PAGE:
Another name for home

Barbara Hough, 56, is one of 159 providers who are part of PCA’s Dom Care program.

“The woman living with me is my age, but she has physical challenges,” says Hough. “She’s very pleasant, but needs help and can’t be alone for too long.” Hough decided to become a provider because she understands the need firsthand. “I have a cousin who’s in the same situation. I see the challenges that my aunt goes through. If my aunt wasn’t there to help, I would step in and help my family. For those who don’t have anyone, the Dom Care program is a blessing,” says Hough, who was also a caregiver for her mother.

“It’s rewarding for me because I get to see her growth and to be a part of giving her something that she may not have had in her life,” says Hough. “When I say something positive to her, she just lights up and it’s a joy to see. My family knows I’m a caring person. Everyone gets along and treats her like one of the family.”

Making a match

Both programs have a thorough placement process. To be eligible for either program, adults age 18-plus must have some type of physical disability or mental health diagnosis that impedes them from living alone. An assessment helps determine if the program can support the individual’s needs and discusses their preferences for a home or area of the city. For example, an environment with children or pets may or may not be desirable.

“The individual is given a choice of homes, and there is a trial visit,” says Kish-Silver. “We make sure that both the provider and individual are comfortable with the match. They’re not renting a room; they’re coming into a communal living situation. We strive for a fit that will turn into a long-term arrangement. We’ve had people in the program for more than 20 years.”

The provider assessment includes an interview process for appropriateness of the program and the level of support that can be provided to participants. Providers must provide references, pass a background check, participate in initial and continued training, and undergo a home study.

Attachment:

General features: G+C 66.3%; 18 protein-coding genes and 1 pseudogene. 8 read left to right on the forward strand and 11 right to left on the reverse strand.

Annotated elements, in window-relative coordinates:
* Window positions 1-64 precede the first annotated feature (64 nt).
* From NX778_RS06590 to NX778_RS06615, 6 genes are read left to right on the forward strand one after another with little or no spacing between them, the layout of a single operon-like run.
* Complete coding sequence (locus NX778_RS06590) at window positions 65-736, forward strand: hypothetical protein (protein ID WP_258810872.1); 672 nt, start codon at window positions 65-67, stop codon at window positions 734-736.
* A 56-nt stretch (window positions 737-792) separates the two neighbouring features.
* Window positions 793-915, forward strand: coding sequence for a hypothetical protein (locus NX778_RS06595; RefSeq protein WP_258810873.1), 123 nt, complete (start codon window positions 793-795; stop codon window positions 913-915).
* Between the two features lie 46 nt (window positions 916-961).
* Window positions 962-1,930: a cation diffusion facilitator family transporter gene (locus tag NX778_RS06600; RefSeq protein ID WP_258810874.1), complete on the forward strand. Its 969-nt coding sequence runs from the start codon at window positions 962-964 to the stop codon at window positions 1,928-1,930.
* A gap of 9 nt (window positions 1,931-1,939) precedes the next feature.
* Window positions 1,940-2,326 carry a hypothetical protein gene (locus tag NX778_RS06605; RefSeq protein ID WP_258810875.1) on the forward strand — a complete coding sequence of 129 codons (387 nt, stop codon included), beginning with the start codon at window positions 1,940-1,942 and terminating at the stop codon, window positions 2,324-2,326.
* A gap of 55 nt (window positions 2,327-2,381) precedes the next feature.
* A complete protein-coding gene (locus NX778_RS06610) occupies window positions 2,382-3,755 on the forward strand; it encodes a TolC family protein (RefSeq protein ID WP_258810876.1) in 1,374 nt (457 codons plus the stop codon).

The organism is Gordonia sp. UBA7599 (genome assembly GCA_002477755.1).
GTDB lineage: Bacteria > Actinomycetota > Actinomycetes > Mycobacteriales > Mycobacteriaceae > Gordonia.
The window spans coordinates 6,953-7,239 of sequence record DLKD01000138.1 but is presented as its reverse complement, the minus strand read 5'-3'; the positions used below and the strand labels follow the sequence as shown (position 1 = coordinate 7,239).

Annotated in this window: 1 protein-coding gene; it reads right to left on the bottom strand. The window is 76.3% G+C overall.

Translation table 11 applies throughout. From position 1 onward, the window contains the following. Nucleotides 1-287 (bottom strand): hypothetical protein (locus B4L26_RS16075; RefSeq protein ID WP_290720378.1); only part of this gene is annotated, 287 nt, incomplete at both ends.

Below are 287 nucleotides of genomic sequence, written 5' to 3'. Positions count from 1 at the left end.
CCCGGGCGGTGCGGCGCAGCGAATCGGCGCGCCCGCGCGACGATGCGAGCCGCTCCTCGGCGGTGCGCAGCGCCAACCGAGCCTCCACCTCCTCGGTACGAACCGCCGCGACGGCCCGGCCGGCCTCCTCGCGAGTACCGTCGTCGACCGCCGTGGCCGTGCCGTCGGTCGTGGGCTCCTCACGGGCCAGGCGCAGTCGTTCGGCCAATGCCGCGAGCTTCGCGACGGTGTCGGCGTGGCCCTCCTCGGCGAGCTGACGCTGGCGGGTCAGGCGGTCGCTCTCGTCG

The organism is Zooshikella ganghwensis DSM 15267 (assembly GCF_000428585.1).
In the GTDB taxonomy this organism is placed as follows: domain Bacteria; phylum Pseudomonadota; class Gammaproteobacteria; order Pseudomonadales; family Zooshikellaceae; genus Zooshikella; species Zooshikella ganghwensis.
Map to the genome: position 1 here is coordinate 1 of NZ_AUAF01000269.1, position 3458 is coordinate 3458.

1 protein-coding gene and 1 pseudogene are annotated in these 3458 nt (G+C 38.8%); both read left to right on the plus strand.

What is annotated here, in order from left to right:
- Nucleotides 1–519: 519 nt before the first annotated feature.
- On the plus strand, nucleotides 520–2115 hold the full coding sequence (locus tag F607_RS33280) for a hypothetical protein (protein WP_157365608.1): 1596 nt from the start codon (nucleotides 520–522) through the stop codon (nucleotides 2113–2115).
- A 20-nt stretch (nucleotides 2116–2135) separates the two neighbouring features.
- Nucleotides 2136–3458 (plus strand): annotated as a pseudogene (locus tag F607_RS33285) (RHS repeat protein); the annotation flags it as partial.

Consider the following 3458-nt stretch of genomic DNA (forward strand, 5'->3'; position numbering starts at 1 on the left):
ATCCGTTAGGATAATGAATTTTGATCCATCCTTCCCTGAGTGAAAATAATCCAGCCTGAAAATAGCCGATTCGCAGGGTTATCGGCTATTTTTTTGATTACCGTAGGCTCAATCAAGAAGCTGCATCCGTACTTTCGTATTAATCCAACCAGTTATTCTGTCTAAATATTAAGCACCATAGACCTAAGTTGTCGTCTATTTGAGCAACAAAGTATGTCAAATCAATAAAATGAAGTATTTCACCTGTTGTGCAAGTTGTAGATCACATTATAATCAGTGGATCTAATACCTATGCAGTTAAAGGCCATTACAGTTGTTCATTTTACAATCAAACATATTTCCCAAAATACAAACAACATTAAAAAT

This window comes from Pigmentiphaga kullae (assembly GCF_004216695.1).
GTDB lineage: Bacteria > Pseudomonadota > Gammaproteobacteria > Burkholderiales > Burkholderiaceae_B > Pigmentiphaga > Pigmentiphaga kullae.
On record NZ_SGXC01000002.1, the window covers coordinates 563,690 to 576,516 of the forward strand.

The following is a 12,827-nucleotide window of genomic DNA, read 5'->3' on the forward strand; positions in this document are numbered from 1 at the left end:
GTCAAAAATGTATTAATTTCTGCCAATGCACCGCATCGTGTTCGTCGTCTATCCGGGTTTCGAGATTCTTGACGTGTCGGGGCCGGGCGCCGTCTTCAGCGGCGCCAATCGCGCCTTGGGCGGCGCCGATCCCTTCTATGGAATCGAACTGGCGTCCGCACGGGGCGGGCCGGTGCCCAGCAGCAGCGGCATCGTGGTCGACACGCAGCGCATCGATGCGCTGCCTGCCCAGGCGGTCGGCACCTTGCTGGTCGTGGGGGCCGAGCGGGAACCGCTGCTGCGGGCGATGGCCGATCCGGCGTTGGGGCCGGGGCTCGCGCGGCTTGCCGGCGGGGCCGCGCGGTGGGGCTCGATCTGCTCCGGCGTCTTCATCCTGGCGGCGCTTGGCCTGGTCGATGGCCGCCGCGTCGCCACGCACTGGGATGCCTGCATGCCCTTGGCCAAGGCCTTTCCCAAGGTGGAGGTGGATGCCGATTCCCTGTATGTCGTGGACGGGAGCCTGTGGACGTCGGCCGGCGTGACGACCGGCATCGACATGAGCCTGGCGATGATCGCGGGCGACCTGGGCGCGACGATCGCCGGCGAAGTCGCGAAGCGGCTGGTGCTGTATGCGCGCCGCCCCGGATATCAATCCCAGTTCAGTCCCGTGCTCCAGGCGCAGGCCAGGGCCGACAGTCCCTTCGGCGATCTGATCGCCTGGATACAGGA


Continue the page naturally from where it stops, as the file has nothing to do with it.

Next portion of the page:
All provider homes are certified and monitored annually to meet state fire and safety regulations, and also for basic cleanliness and security. The home must have a private room for the participant with communal living space, including bathroom, kitchen and laundry facilities as well as dining and living space. For both programs, a limit of two participants may live in each provider home.

The individual pays the provider a monthly fee, usually through Social Security, SSI and/or a retirement account, for room, board and services.

If you are interested in learning more about either of these home sharing programs, contact the agencies listed below:

JEVS Life Sharing Program – Participant referrals must be made by individual’s case manager or social worker. Emergency placements are available. For information about the program or becoming a provider, call 267-350-8600, e-mail or go to

PCA’s Domiciliary Care Program (Dom Care) – Anyone interested in becoming a participant or provider may call the PCA Helpline at 215-765-9040. To view a short video about the program, go to